The FTC recommends informing the business that supplied the incorrect data to the agencies, such as a bank, credit card company, or other loan providers. Notifying the business furnishing the false information generally results in the company no longer reporting the incorrect data, however, there is no guarantee that they will do so.
When filing, it is recommended that you send the dispute letter and information via certified mail requiring the recipient’s signature so you will receive confirmation that the agency received the documents.
What Are Commonly Reported Errors?
Small errors do not affect your credit score, such as an incorrectly spelled employer’s name or a phone number you no longer have. This information does not reflect on your creditworthiness and are not worth disputing. Dispute the following common errors that will negatively affect your score or potential identity theft, including:
- Incorrect account status, such as payments made on time, but were reported as late.
- Negative information that is more than seven years old.
- A former spouse incorrectly listed on credit cards or loans.
- Incorrect account numbers or accounts not belonging to you.
- Inaccurate loan balances or credit limits.
- Accounts that are not yours or you do not recognize.
- Residential addresses where you have never resided.
What Happens After I File an Error Dispute?
Once received, the credit bureau is required to investigate the dispute within 30 days and a duty to inform the business who supplied the incorrect data, at no charge to you. If it is determined that the information is incorrect, the credit agencies and the business are required to correct it and must provide you the results in writing, along with a free copy of your corrected credit report.
Additionally, the credit bureau must also send notices to those who reviewed your credit report in the past six months, such as a lender if you applied for a loan, and those who reviewed the report for employment purposes in the past two years.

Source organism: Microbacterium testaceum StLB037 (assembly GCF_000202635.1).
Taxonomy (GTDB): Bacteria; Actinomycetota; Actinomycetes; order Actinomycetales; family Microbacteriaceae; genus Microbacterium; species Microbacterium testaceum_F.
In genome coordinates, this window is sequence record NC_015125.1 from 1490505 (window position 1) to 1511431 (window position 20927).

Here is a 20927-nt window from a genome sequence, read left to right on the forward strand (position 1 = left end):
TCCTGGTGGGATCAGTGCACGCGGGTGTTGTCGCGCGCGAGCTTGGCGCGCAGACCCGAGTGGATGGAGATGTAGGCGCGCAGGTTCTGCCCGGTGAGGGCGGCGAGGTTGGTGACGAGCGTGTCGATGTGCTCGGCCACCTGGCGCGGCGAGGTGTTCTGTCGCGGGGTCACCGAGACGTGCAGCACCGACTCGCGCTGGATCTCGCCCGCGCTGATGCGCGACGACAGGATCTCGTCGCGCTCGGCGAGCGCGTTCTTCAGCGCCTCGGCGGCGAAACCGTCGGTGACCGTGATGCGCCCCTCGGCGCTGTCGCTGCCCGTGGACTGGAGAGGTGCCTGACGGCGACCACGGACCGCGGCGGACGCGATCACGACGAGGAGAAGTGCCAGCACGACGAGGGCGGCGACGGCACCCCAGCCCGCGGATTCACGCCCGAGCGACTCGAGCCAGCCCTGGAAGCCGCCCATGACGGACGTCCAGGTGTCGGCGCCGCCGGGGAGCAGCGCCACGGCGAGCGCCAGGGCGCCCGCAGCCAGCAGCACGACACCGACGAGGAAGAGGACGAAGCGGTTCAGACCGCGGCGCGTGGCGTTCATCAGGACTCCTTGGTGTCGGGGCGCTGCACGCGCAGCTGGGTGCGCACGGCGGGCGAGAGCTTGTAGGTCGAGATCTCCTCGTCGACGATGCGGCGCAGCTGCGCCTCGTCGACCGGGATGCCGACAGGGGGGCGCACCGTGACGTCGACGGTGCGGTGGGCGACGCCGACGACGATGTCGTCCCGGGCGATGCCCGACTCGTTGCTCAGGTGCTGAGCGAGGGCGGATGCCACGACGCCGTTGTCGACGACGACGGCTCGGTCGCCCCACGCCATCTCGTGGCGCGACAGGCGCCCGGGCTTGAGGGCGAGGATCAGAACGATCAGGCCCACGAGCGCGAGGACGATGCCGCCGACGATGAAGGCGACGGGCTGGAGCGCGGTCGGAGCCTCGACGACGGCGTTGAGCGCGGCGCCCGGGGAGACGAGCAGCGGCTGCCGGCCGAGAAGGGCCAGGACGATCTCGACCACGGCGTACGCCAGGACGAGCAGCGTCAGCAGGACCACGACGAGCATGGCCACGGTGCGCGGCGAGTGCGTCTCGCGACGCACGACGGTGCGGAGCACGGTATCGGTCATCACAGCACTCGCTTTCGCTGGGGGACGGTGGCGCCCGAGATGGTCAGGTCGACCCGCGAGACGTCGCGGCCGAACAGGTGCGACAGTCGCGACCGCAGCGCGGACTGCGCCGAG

Keep in mind that if the credit bureau considers your dispute irrelevant, frivolous, or incomplete, the investigation will stop. In such instances, the bureau is required to notify you as to their actions and request additional information, if necessary.
Should the investigation result in no change to the supplied information on your credit report, you can request that a statement be included in your file and future reports informing of your dispute and subsequent investigation.
Should I Hire a Lawyer to Help With Credit Report Errors?
Identifying errors and filing a dispute can be a complex task, and information regarding how and who to file with can be difficult to locate. Hiring a lawyer with experience is a good decision and may be a better option to ensure a positive outcome. A lawyer can evaluate your disputed information and guide you through the process of having it corrected.
Pittsburgh Credit Report Attorneys at East End Trial Group Assist Clients Filing Credit Report Error Disputes
Incorrect credit reports can have a damaging and long-lasting impact on many areas of your life, including the ability to receive credit, secure a loan, housing, or employment. If you believe information in your credit report is incorrect, one of our experienced Pittsburgh credit report attorneys at East End Trial Group can help you file a dispute and correct the information. Call us at 412-312-4745 or contact us online for a free consultation. Located in Pittsburgh, we serve clients throughout Pennsylvania.